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Bangladesh military using murder as law enforcement

Published by MAC on 2007-06-07

Bangladesh military using murder as law enforcement


7th June 2007

The United Nations has accused the armed forces in Bangladesh of using murder as a means of law enforcement. Despite this, Foreign Minister Alexander Downer prepares next week to unveil a 33 per cent increase in foreign aid to the country.

KERRY O'BRIEN: Bangladesh is one of the youngest countries on earth and also one of the poorest, a poverty exacerbated by more than three decades of political instability.

That instability took a more sinister turn at the beginning of the year when the military took control, aborting elections and imposing emergency rule.

Now the United Nations has accused the country's armed forces of using murder as a means of law enforcement.

And human rights activists have painted a picture of people disappearing by the tens of thousands, and of soldiers engaged in mass arrests, illegal detention, torture and murder.

The horrific revelations come as the Foreign Minister Alexander Downer prepares next week to unveil a one-third increase in foreign aid to Bangladesh.

The ABC's South Asia Correspondent Peter Lloyd filed this report from the Bangladesh capital, Dhaka. And a warning that some of the following images are disturbing.

PETER LLOYD: Since January, soldiers have been calling the shots in Bangladesh. Troops took to the streets after democracy was suspended and the military imposed draconian emergency ruled.

Now, media restrictions are tight, openly filming soldiers is bad. The army said it took control to clean up a culture of corruption in politics. Dozens of prominent people have been rounded up.

But the ABC has discovered evidence of something far more sinister behind the scenes.

Human rights groups here contend that as many as 200,000 people have been rounded up by the military since the crackdown began. The size of a small city. Now there's no way to fully account for their whereabouts but the belief is that most of them are still in military custody.

Some have emerged with shocking accounts of abuse, torture and murder.

PROTAP JAMBIL , VICTIM (translated): They tied my two hands and feet and eight or nine of them caned me.

PETER LLOYD: Soldiers picked up Protap Jambil on the way home from a wedding. These pictures he says, are evidence of a beating that lasted more than four hours.

PROTAP JAMBIL: I was in tremendous pain, I couldn't move, I couldn't walk, I need four people to carry me.

PETER LLOYD: He showed me how he was forced to lie while up to eight soldiers took turns beating him with bamboo rods.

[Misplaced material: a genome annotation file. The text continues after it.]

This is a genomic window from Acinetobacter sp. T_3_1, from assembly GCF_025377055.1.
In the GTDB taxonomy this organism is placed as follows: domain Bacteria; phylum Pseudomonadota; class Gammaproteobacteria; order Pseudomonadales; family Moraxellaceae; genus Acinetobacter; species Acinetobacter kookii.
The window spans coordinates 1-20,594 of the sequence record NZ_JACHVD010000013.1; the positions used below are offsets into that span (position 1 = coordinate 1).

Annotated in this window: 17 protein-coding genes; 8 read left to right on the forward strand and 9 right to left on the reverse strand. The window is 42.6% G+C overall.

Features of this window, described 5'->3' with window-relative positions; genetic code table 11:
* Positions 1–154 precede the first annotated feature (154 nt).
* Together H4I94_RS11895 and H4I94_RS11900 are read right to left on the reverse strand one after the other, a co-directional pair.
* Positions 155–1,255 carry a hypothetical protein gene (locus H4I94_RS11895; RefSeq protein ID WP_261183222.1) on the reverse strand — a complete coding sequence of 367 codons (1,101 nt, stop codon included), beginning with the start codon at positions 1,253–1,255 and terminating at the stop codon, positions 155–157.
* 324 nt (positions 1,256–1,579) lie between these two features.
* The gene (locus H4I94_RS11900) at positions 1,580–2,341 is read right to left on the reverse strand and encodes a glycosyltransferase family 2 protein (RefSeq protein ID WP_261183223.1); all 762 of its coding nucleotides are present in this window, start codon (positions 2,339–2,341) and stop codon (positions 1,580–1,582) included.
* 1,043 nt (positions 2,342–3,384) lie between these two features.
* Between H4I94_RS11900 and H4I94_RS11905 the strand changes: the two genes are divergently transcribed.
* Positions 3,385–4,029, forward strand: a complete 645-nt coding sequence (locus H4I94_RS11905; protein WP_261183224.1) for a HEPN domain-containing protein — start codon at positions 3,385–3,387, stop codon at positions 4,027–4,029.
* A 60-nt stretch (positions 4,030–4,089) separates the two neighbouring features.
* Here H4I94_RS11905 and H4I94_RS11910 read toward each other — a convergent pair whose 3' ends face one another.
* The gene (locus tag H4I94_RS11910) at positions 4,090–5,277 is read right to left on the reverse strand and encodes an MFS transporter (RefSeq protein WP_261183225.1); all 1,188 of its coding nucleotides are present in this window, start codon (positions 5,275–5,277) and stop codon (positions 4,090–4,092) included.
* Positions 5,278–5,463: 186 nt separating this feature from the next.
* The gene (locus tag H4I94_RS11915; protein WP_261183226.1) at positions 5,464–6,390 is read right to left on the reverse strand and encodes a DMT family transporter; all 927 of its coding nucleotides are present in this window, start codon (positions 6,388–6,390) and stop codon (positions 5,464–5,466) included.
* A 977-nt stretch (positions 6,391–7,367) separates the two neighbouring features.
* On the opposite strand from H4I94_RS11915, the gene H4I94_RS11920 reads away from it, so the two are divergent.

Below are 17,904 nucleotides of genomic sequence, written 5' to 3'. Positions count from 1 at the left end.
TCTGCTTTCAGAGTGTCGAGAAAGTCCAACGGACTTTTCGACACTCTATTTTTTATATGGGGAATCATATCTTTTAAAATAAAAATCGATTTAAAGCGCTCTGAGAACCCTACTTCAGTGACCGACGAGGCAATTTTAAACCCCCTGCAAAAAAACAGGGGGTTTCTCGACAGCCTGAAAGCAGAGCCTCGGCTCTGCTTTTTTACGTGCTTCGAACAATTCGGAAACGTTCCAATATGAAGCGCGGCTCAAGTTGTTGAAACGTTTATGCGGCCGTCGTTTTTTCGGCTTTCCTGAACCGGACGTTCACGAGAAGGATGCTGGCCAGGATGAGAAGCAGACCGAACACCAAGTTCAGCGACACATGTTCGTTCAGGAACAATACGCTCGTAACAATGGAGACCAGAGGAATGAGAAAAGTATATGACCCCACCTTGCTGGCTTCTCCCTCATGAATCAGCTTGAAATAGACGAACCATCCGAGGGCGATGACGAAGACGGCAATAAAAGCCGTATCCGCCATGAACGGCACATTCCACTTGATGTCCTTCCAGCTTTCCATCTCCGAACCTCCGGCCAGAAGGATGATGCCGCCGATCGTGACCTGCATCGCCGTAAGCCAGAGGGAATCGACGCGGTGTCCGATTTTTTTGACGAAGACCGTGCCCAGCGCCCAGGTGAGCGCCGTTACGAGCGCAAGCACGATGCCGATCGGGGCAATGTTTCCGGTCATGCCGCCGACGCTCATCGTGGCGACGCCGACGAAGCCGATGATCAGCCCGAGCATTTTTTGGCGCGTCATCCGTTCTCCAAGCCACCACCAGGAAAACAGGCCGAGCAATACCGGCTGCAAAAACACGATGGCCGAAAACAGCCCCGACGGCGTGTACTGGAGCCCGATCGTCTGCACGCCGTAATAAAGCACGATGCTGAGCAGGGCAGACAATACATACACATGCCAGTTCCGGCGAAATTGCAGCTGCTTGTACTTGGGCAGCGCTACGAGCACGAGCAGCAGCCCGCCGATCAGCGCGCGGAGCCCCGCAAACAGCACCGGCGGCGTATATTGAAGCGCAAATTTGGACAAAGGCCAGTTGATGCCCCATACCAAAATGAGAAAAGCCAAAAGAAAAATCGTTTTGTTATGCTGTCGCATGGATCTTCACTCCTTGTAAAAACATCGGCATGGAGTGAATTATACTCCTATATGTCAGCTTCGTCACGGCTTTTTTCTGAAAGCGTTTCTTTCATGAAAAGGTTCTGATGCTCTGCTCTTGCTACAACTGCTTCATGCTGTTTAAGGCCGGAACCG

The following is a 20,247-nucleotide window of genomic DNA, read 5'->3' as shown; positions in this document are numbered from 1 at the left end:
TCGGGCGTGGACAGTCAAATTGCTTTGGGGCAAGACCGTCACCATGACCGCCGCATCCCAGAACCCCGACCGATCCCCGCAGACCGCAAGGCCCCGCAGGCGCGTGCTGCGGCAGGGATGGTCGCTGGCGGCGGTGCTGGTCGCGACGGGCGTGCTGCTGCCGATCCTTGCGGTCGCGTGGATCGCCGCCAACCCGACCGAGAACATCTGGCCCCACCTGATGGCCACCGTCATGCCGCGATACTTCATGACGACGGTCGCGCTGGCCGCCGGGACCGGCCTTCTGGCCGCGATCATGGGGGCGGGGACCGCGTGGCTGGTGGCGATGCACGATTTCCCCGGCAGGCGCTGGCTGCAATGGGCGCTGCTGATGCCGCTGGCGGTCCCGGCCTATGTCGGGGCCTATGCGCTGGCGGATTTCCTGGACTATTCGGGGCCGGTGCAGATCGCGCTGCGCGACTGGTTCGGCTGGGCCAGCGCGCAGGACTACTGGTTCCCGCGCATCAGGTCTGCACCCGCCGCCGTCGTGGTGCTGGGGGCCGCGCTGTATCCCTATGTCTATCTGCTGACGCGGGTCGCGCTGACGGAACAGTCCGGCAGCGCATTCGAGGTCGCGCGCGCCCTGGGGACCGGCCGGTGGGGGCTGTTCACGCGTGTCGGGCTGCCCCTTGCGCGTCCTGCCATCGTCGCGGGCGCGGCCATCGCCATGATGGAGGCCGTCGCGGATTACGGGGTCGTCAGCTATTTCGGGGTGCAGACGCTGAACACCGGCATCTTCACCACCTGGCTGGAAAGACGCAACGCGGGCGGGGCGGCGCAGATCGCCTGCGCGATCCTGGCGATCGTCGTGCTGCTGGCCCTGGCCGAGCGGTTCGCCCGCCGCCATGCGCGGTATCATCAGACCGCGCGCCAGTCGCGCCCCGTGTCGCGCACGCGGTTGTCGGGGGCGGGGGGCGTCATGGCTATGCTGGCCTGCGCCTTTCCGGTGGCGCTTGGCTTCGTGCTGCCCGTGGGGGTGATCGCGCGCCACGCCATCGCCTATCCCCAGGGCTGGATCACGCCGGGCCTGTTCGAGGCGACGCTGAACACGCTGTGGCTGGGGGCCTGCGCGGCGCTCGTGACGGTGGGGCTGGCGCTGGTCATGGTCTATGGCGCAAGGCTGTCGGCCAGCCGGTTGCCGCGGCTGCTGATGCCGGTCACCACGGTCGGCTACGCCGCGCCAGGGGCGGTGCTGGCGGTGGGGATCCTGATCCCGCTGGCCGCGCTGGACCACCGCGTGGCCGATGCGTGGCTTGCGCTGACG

PROTAP JAMBIL: I really did not have any thoughts in my head. I kept praying to God and his son Jesus, I thought that I would die, that's what I thought.

PETER LLOYD: Mr Jambil wasn't alone. His brother-in-law was also arrested and tortured but Cholesh Ritchel (phonetic) did not survive.

PROTAP JAMBIL: At first they tied both of Cholesh's hands and feet then they tortured soles of feet and all over his body. They unzipped his pants and attached pliers to his penis and to all of his fingers and toes. They put candle wax on the wounds and then they put hot water mixed with dried chillies and salt and poured it all over his body and through his nose and ears.

PETER LLOYD: Attempts by human rights groups to document abuse cases have been met with threats and intimidation. But some refuse to be silenced.

FARHAD MAZHAR, HUMAN RIGHTS ACTIVIST: People have been picked up without any kind of evidence and then they've been tortured.

PETER LLOYD: Farhad Mazhar is from a human rights group called Odhikar. The organisation says the security forces have killed at least 100 people since January at a rate of almost one per day. Those who do emerge from military custody tell a disturbingly similar story.

FARHAD MAZHAR: People complain that their nails have been taken out. They've been tortured very badly.

PETER LLOYD: Military run interrogation centres operate all over the country. Some are brazenly open. This is Fatullah stadium on the outskirts of Dhaka.

A year ago Australia played a Test match against Bangladesh here. Today it's military occupied. We filmed early in the morning and for only a few minutes to avoid being detected.

One witness who was too fearful to appear on camera has described to me how he heard torture victims screaming in agony during a local cricket match. Later in the same day a senior army officer boasted openly that suspects were far more talkative after they had been electrocuted, beaten and subjected to water torture.

General Moeen Ahmed is the head of the Bangladesh armed forces. The man behind emergency rule. The general refused to grant an interview to the ABC, so we turned up unannounced.

Will you take action on the allegation of human rights abuses by the soldiers?

GENERAL MOEEN AHMED , ARMY CHIEF: Already it has been undertaken and all measures will be, nobody is above the law in this country. So if anybody makes a mistake he will be taken to task.

PETER LLOYD: Have you ordered them to stop torturing and murdering suspects?

GENERAL MOEEN AHMED : It is already not there. It's not there. There are no such things that are going on now. Not at all.

PETER LLOYD: There are at least 100 cases according to human rights groups of murders since you took power?

GENERAL MOEEN AHMED: No, no, no, this is not correct. You have to find out the figures. Anybody can say anything, but go and look in the ground and see what is the truth.